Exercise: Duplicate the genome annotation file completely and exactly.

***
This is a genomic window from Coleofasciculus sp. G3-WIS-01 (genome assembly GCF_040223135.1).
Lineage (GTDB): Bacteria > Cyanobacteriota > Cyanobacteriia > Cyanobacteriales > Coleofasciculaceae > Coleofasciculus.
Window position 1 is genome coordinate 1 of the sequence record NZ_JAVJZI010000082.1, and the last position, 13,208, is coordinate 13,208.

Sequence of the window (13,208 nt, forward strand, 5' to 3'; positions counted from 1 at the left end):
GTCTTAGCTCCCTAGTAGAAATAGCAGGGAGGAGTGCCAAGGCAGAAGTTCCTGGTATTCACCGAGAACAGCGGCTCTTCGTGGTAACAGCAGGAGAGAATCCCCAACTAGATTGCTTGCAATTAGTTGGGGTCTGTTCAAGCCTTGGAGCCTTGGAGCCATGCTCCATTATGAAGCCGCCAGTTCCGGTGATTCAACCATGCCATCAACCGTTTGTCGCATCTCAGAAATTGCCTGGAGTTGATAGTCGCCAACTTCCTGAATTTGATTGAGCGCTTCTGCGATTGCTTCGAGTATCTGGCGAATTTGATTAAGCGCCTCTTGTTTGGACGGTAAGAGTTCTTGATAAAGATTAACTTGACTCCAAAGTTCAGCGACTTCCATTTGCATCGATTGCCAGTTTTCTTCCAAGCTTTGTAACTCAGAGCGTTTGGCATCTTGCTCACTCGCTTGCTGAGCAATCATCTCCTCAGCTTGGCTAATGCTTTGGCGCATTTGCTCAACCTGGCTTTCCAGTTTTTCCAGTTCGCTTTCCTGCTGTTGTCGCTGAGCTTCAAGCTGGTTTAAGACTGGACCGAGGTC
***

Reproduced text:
This is a genomic window from Coleofasciculus sp. G3-WIS-01 (genome assembly GCF_040223135.1).
Lineage (GTDB): Bacteria > Cyanobacteriota > Cyanobacteriia > Cyanobacteriales > Coleofasciculaceae > Coleofasciculus.
Window position 1 is genome coordinate 1 of the sequence record NZ_JAVJZI010000082.1, and the last position, 13,208, is coordinate 13,208.

Sequence of the window (13,208 nt, forward strand, 5' to 3'; positions counted from 1 at the left end):
GTCTTAGCTCCCTAGTAGAAATAGCAGGGAGGAGTGCCAAGGCAGAAGTTCCTGGTATTCACCGAGAACAGCGGCTCTTCGTGGTAACAGCAGGAGAGAATCCCCAACTAGATTGCTTGCAATTAGTTGGGGTCTGTTCAAGCCTTGGAGCCTTGGAGCCATGCTCCATTATGAAGCCGCCAGTTCCGGTGATTCAACCATGCCATCAACCGTTTGTCGCATCTCAGAAATTGCCTGGAGTTGATAGTCGCCAACTTCCTGAATTTGATTGAGCGCTTCTGCGATTGCTTCGAGTATCTGGCGAATTTGATTAAGCGCCTCTTGTTTGGACGGTAAGAGTTCTTGATAAAGATTAACTTGACTCCAAAGTTCAGCGACTTCCATTTGCATCGATTGCCAGTTTTCTTCCAAGCTTTGTAACTCAGAGCGTTTGGCATCTTGCTCACTCGCTTGCTGAGCAATCATCTCCTCAGCTTGGCTAATGCTTTGGCGCATTTGCTCAACCTGGCTTTCCAGTTTTTCCAGTTCGCTTTCCTGCTGTTGTCGCTGAGCTTCAAGCTGGTTTAAGACTGGACCGAGGTC